Dispute resolution

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Dispute Resolution

Any method of resolving a conflict without resorting to a lawsuit. Dispute resolution involves the disputing parties agreeing that a neutral arbiter will hear the arguments of both sides and render a binding decision. In investing, arbiters in dispute resolution may be FINRA, the New York Stock Exchange, or the SEC, depending on the type of disagreement. Dispute resolution is nearly always less expensive than a lawsuit because there are no appeals (and fewer lawyers).

Dispute resolution.

Dispute resolution -- sometimes called alternative dispute resolution -- refers to methods of resolving conflicts between parties or individuals that doesn't involve litigation.

Mediation and arbitration are two forms of dispute resolution that are frequently used when conflicts arise between investors and the brokers or investment advisers with whom they work.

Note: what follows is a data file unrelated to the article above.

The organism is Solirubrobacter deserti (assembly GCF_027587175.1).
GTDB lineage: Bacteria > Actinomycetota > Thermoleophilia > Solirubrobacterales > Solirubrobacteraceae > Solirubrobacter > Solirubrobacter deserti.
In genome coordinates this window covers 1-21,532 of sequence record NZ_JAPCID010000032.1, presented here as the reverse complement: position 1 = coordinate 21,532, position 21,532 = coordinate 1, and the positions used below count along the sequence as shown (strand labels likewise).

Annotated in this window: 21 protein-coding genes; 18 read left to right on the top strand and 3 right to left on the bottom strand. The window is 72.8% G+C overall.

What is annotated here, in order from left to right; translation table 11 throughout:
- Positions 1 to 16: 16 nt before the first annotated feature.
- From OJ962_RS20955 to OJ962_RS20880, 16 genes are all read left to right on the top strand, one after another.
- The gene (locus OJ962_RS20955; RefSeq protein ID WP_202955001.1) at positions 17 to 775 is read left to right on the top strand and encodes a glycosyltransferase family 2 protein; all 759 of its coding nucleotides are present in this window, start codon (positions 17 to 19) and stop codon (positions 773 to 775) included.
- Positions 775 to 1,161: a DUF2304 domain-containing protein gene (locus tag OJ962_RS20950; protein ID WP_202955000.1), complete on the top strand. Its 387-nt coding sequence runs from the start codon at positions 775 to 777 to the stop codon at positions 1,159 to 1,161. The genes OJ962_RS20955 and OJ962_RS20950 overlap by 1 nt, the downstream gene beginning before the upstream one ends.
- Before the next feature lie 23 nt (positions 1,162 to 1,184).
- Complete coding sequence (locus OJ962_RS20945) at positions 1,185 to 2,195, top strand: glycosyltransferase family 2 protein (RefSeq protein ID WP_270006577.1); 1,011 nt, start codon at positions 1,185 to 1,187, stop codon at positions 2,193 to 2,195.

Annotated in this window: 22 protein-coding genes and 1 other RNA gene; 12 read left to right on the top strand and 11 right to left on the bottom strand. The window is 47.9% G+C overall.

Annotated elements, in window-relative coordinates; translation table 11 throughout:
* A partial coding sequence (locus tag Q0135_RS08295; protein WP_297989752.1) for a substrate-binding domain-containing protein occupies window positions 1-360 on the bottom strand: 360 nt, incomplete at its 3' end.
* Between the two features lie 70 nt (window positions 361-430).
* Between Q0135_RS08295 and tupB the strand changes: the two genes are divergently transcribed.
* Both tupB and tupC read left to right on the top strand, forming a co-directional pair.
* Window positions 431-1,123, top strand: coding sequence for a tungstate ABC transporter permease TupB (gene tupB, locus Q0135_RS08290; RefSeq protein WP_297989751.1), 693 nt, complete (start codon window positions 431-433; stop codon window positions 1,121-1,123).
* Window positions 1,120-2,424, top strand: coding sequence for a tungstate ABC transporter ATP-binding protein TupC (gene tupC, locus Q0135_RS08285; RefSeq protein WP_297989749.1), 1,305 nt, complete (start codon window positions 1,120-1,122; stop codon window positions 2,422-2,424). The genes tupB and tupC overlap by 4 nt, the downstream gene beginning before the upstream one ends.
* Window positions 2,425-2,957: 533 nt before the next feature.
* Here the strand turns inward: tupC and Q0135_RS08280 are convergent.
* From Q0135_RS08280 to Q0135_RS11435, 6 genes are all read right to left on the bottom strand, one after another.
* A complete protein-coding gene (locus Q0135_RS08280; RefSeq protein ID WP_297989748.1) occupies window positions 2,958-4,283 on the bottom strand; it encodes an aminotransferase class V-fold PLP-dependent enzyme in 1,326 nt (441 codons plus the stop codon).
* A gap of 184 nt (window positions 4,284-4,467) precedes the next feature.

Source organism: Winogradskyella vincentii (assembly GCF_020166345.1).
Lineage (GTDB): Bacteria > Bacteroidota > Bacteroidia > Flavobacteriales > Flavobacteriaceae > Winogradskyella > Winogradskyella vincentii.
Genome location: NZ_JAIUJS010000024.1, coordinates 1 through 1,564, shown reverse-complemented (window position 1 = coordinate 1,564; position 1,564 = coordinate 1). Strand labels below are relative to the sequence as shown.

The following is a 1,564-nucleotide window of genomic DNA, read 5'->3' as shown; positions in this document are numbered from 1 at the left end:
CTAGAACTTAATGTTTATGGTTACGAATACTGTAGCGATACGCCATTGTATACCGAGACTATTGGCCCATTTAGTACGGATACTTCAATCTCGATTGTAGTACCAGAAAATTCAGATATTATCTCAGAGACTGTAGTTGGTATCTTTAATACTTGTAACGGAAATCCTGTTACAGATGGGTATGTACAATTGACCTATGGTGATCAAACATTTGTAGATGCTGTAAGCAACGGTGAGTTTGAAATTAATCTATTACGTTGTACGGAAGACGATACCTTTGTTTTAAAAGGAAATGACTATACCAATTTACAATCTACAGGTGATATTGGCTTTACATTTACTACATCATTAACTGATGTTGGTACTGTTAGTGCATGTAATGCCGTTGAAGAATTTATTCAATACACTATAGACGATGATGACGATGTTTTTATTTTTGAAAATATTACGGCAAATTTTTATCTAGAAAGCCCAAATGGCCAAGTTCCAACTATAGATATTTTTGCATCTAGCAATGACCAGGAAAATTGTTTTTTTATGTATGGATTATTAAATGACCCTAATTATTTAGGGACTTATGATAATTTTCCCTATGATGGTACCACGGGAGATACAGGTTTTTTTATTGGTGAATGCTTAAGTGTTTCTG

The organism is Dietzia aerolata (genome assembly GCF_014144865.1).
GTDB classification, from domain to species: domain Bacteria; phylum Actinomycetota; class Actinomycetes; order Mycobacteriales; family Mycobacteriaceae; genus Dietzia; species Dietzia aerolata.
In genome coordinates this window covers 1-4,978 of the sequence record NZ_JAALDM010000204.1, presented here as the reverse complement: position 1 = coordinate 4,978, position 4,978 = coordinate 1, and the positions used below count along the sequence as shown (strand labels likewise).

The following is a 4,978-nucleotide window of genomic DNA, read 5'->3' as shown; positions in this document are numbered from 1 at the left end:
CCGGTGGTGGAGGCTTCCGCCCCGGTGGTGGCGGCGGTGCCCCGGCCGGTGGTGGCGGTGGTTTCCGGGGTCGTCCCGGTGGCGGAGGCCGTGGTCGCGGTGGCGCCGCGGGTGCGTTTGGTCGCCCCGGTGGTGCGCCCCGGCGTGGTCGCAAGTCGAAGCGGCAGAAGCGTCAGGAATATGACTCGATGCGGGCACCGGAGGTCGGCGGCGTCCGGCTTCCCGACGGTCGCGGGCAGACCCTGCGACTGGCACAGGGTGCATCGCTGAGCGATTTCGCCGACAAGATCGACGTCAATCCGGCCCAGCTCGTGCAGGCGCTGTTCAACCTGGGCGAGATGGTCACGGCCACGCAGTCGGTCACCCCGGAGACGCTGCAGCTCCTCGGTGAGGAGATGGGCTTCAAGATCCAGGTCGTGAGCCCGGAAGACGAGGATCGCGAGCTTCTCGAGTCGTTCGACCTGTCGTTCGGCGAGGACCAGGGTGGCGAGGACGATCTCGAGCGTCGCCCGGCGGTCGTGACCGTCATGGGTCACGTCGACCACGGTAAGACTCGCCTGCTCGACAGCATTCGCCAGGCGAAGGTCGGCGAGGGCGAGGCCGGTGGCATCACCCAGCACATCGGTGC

If you have a conflict that you've been unable to resolve by talking with your broker and the firm, you can file a complaint with NASD or the New York Stock Exchange (NYSE), the self-regulatory body that regulates brokerage firms and uses mediators and arbitrators to help resolve disputes. If your conflict is with a registered investment adviser, you should contact the Securities and Exchange Commission (SEC).

Advocates of dispute resolution note that it tends to be quicker, cheaper, and less confrontational than litigation.